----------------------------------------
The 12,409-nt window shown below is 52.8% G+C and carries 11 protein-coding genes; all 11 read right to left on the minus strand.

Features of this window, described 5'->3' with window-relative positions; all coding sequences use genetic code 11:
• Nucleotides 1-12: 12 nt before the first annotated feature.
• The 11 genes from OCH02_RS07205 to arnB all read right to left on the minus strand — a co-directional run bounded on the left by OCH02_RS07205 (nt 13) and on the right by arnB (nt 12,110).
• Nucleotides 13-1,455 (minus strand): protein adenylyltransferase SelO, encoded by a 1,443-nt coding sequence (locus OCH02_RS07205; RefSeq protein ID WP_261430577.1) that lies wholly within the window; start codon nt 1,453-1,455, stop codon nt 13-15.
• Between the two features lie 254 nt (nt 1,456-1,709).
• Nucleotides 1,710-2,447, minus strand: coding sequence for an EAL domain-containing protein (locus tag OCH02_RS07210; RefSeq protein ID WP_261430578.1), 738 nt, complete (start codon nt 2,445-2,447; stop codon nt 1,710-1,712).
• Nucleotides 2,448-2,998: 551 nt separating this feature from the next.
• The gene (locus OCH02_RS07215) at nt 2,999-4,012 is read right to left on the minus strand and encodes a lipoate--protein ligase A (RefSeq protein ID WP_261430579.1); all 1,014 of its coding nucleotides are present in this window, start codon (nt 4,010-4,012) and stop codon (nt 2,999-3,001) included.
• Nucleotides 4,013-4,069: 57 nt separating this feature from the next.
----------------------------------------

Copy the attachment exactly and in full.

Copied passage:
The 12,409-nt window shown below is 52.8% G+C and carries 11 protein-coding genes; all 11 read right to left on the minus strand.

Features of this window, described 5'->3' with window-relative positions; all coding sequences use genetic code 11:
• Nucleotides 1-12: 12 nt before the first annotated feature.
• The 11 genes from OCH02_RS07205 to arnB all read right to left on the minus strand — a co-directional run bounded on the left by OCH02_RS07205 (nt 13) and on the right by arnB (nt 12,110).
• Nucleotides 13-1,455 (minus strand): protein adenylyltransferase SelO, encoded by a 1,443-nt coding sequence (locus OCH02_RS07205; RefSeq protein ID WP_261430577.1) that lies wholly within the window; start codon nt 1,453-1,455, stop codon nt 13-15.
• Between the two features lie 254 nt (nt 1,456-1,709).
• Nucleotides 1,710-2,447, minus strand: coding sequence for an EAL domain-containing protein (locus tag OCH02_RS07210; RefSeq protein ID WP_261430578.1), 738 nt, complete (start codon nt 2,445-2,447; stop codon nt 1,710-1,712).
• Nucleotides 2,448-2,998: 551 nt separating this feature from the next.
• The gene (locus OCH02_RS07215) at nt 2,999-4,012 is read right to left on the minus strand and encodes a lipoate--protein ligase A (RefSeq protein ID WP_261430579.1); all 1,014 of its coding nucleotides are present in this window, start codon (nt 4,010-4,012) and stop codon (nt 2,999-3,001) included.
• Nucleotides 4,013-4,069: 57 nt separating this feature from the next.